The behaviors that got them in trouble in civilian life after leaving the military often are the ones they relied on to survive combat. “These are skills the soldiers used in Baghdad to keep themselves alive,” said Dr. Kenneth A. Hirsch, the director of the traumatic stress disorders program for the VA. “They learned how to turn off these feelings in order to survive. It’s a coping mechanism.”
Hirsch told Pace that junior leaders and noncommissioned officers – the ones closest to the fight and the troops – must be educated to recognize the signs of PTSD, and to get people help early enough so professionals can intervene.
Hirsch also said there needs to be a better screening process. Servicemembers fill out a questionnaire when their combat tours are over, but they don’t want to say anything is wrong.
“No one wants to say that they may have a problem – it might delay the start of block leave,” Hirsch said. “It also might affect the way others – superiors – regard them as somehow damaged goods.”
After the meeting with the men, Pace said he was impressed with the treatment they’re receiving. “I had met with individuals suffering with PTSD before, but this was the first time at a group session – where there was actually a program,” he said in an interview.
Pace is concerned about the stigma that has been associated with psychological wounds. “It’s important for senior leaders to make sure that folks understand that (PTSD or other psychological wounds are), for some people, a consequence of going to war,” he said. “It’s very much a wound that needs to heal just as a physical wound. Leaders need to be very comfortable in stepping forward or recommending subordinates to receive care.”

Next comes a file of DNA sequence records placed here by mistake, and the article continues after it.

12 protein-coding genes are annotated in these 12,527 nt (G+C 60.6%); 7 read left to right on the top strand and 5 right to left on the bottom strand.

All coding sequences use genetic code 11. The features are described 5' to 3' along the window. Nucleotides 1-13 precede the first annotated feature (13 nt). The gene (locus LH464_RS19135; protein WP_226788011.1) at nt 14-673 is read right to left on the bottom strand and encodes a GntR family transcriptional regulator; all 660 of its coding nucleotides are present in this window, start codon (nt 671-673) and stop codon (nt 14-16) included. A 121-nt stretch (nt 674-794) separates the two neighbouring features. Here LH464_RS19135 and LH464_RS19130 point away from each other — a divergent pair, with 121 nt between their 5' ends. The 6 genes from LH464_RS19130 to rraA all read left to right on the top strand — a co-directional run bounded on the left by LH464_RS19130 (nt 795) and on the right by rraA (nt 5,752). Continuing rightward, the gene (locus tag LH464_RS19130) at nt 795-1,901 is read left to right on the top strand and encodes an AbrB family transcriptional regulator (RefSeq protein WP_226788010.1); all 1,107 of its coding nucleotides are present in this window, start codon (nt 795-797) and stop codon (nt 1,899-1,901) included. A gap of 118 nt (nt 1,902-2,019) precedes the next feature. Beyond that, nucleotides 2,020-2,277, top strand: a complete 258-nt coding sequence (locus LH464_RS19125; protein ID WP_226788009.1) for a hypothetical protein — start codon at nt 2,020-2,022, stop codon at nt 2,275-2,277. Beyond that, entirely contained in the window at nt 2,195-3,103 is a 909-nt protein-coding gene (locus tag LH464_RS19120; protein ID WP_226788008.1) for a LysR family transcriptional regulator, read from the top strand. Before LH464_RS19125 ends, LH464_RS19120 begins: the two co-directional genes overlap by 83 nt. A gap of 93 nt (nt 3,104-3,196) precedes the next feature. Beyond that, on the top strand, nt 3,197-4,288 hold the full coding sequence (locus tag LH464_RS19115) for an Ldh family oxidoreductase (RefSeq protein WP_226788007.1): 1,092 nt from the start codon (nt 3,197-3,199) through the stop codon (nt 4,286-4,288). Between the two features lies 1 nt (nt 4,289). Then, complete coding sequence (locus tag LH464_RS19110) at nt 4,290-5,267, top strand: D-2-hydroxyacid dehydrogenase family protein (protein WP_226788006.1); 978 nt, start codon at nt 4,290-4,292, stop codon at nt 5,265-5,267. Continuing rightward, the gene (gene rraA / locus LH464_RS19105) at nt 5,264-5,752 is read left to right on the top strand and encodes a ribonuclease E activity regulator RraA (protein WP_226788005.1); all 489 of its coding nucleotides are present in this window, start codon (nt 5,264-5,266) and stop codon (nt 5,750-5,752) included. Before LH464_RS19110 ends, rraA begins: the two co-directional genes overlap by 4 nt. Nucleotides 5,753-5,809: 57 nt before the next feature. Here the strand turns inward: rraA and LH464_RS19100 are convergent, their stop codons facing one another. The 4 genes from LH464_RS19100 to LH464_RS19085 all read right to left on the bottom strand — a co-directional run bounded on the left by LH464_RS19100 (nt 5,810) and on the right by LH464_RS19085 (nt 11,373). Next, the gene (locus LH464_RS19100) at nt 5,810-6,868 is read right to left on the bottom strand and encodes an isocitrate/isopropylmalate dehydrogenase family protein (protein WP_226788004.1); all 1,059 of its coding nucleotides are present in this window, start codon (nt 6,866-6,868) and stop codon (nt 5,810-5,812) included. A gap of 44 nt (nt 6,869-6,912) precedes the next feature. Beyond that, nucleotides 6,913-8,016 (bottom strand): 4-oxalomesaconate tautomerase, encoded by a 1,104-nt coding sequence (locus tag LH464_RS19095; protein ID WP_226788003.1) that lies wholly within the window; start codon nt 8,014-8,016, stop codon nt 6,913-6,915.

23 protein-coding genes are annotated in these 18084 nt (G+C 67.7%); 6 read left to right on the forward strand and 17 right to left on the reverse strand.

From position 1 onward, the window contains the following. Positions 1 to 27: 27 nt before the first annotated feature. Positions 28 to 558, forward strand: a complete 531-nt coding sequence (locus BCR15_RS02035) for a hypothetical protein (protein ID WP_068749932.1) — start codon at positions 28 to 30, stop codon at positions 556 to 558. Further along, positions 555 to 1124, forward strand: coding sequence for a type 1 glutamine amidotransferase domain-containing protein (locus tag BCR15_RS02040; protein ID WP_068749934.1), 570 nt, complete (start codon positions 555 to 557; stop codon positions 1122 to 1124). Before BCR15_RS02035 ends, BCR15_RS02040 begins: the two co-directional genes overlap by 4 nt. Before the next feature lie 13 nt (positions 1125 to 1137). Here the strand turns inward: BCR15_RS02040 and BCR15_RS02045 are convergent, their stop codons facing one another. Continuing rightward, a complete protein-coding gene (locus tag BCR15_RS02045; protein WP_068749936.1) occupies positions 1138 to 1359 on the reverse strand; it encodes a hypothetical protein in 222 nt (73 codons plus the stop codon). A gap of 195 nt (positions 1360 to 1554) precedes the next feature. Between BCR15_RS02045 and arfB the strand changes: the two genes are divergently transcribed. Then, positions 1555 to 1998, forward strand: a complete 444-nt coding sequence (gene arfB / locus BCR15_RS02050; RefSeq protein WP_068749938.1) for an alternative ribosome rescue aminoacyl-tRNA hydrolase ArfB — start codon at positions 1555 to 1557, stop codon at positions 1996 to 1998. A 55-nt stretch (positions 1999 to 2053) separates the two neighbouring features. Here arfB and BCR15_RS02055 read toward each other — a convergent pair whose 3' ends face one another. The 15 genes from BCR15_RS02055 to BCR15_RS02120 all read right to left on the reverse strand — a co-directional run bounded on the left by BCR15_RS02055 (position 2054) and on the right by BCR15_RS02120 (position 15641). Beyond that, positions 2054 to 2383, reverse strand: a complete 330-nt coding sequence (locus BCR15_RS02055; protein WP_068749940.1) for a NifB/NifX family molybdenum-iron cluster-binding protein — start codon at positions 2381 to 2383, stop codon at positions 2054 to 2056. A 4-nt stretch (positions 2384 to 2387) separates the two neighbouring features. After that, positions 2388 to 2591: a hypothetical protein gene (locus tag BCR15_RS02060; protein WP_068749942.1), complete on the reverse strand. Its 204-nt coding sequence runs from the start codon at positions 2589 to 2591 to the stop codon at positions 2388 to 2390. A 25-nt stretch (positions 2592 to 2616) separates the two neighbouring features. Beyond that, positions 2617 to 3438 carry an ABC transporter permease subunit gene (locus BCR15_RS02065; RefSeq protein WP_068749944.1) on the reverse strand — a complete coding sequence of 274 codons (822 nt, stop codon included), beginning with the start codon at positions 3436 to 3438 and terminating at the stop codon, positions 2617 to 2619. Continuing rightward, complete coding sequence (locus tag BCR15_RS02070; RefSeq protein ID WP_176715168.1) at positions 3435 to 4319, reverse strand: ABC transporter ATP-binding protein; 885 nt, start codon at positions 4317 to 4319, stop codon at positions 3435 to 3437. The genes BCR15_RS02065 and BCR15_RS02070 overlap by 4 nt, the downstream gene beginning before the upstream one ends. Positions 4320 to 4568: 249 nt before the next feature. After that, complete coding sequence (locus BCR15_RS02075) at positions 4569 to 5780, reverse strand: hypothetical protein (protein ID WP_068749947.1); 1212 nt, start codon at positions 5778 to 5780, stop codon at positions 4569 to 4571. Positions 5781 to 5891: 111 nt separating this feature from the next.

Pace said it will take a collective dialogue of all levels in the military to understand that PTSD is a wound and needs care just as a soldier of Marine would need care for a chest wound.
The general is interested in following the work of a joint Defense Department-Veterans Affairs group looking at the “whole life” medical approach. The two agencies would share records of servicemembers from the time they enter service, though discharge and on.
“I want to make sure I get some input into the DoD-VA group that’s looking at the situation,” he said. “Mental health needs to be part of the full spectrum of medical health care to make sure we develop the necessary screening tools.
“We screen for cancer and all kinds of diseases,” he continued. “We need to develop the mechanisms to screen for mental health conditions in a way that becomes routine as an X-ray or a blood test.”
The Army and Marine Corps – the services most affected by PTSD – are developing systems to educate the troops and their families about the symptoms of the disorder. They need to know what to watch for in themselves, their buddies or their spouses.
At the end of the meeting, Pace and the men drank a toast with a typical Hawaiin concoction that contained pineapple juice and iced tea. He raised the paper cup to the men and said, “To your health.”